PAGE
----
To obtain these funds for publication, he approached the Society for Promoting Christian Knowledge, who, in July 1762, handed him £100 "for the purpose of printing the Scriptures and other good books in the Manks tongue". He also obtained money for the same purpose from various charitable persons in England. In August of the same year, he received a letter from the Archbishop of York urging him to procure "a plain translation of the liturgy", and condemning the practice of translating "the Scriptures and the Liturgy off-hand out of English into the language of the Island." He also suggested that "such parts of the Scriptures as are the most necessary should be carefully translated by some able clergyman". In the following year the S.P.C.K. issued a "Proposal for printing the Holy Bible, Common Prayer, and other religious Books, in the Manks language", and, in consequence of this, the bishop was shortly able to announce the publication of the Gospels and Acts to his clergy, "with great pleasure", and to inform them that he had "likewise the satisfaction to acquaint" them, "that our friends in England are still successfully exerting their endeavours for increasing the fund of contributions toward the expence of printing a larger and more correct edition of the holy Oracles, and our excellent Liturgy". He then urged them "to take into consideration some method of proceeding with the Liturgy already begun, and which our benefactors are so frequently inquiring after", and to "prosecute that most necessary work of translating the remainder of the New Testament into the Vulgar Tongue".
In this year, 1763, were also published The Christian Monitor, and Lewis's Exposition of the Catechism, with Bishop Wilson's Form of Prayer for the Herring Fishery. These books were evidently greatly appreciated, as the bishop wrote to the Rev. Philip Moore: "The blessings of many are now upon me, for what I have already procured, and they seem almost ready to eat the Manks Monotors which are now come among us". This must have been a great encouragement to him, but, on the other hand, there was much opposition; for shortly afterwards he wrote to the same correspondent "If I were not fraught with full conviction of its utility, and with resolution to pursue my undertaking, what with the coolness of its reception by some, and the actual disapprobation of it by others, I should be so discouraged as to give it up. This, I believe, is the only country in the world that is ashamed of, and even inclined to extirpate, if it could, its own native tongue." Some of those, too, in England, who were applied to for subscriptions to the printing of the Manx Bible, said, "They are nothing but a nest of smugglers, and can have no religion".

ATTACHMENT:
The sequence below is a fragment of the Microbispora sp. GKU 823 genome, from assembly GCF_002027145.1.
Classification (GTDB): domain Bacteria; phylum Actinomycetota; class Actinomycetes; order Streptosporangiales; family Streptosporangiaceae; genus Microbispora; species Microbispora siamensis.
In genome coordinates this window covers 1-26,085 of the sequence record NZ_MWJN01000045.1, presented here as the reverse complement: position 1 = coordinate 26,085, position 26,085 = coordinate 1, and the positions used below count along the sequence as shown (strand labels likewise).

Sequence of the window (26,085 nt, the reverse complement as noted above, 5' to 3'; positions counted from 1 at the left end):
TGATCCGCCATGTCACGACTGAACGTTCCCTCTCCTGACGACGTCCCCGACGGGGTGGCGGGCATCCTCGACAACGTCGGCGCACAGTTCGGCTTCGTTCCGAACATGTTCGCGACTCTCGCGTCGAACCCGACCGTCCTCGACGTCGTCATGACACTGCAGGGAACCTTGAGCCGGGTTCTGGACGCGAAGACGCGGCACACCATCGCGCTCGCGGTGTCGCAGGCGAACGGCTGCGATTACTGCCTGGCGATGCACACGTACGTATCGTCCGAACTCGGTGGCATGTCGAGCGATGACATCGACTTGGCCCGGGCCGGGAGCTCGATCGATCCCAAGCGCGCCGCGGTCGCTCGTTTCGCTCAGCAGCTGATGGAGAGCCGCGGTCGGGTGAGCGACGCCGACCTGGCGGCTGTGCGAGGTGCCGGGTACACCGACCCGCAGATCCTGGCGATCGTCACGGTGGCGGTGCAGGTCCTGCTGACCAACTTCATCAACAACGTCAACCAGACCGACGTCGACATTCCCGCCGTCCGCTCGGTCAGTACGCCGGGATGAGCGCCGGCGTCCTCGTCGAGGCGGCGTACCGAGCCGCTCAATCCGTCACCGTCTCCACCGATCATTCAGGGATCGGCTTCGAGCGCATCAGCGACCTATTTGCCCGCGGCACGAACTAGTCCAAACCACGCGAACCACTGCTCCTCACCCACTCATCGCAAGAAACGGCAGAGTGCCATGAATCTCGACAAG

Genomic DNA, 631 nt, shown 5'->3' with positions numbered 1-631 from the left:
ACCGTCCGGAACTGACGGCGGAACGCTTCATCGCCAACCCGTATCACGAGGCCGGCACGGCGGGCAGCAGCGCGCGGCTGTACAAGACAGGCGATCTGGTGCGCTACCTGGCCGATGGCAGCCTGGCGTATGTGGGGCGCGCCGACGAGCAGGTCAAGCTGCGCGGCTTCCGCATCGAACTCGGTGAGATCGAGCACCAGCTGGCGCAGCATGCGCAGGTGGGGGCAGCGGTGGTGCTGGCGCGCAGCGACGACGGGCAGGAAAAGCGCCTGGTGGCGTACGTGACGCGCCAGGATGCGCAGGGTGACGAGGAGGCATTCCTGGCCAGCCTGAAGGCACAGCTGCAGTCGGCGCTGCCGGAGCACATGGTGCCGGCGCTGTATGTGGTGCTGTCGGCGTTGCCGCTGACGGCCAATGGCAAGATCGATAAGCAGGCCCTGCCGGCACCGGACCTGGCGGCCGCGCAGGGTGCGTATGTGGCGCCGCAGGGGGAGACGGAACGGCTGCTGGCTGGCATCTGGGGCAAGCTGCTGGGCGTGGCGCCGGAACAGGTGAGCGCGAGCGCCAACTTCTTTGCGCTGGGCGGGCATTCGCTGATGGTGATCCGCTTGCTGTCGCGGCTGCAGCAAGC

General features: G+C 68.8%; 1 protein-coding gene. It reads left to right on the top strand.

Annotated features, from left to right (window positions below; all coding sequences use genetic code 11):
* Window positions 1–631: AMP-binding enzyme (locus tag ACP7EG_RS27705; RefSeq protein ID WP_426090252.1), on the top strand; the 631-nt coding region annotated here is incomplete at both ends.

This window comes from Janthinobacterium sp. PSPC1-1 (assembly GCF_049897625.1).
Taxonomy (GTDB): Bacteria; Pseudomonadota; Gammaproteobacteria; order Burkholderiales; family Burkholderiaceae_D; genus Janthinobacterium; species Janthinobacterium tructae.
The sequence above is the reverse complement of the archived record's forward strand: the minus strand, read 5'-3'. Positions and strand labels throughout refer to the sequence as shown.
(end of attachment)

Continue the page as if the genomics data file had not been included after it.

Yet the good work went on. In 1765, there appeared an edition of the Prayer-book, in quarto, for the use of the clergy, also a larger edition of the Gospels and Acts. In 1767, there followed the Epistles and Revelations; and, in 1768, an edition of the Prayer Book, in octavo, "for the use of the people", also second editions of the Christian Monitor, and Lewis's Catechism. It was in 1765 that the bishop, encouraged by the number of subscriptions he had received from England, determined to expedite the translation of the Old Testament, which had been already begun, and so he addressed his clergy as follows: "I earnestly pray God . . . to inspire every Minister of His word in this Diocese, with a feeling sense of the importance and necessity of the undertaking proposed, of furnishing the Church of Mann (the only Church in the Christian world destitute of them) with the divine oracles in the Vulgar Tongue". Three years later there occurred an accident which threatened greatly to retard this publication of the Old Testament. It is thus related by John Kelly: "I began to revise, correct, and transcribe the Gaelic translation of the Bible on the 1st of June, 1768. The Pentateuch was soon after nearly ready for the press; and we arrived at Whitehaven, where the work was printed, on the 13th of April, 1770. On our next return from the island to Whitehaven, the 19th of March, 1771, charged with another portion, from Deuteronomy to Job inclusive, we were shipwrecked in a storm. With no small difficulty and danger the manuscript was preserved, by holding it above the water for the space of five hours; and this was almost the only article saved." The printing of the first volume of the Bible to the end of Job was completed in 1771; the second, to the end of the Old Testament, with a portion of the Apocrypha, in 1773; and the third volume, the New Testament, in 1775. The translators of the Bible, Prayer-book, etc., were, in effect, the whole of the clergy of the island, though the most arduous share of the work had fallen to the Rev. Phillip Moore, who revised nearly the whole of the Bible, and to John Kelly, afterwards Dr. Kelly, who assisted him and also corrected the whole Bible for the press. Lewis's Catechism was translated by the Rev. Henry Corlett, and the Christian Monitor by the Rev. Paul Crebbin.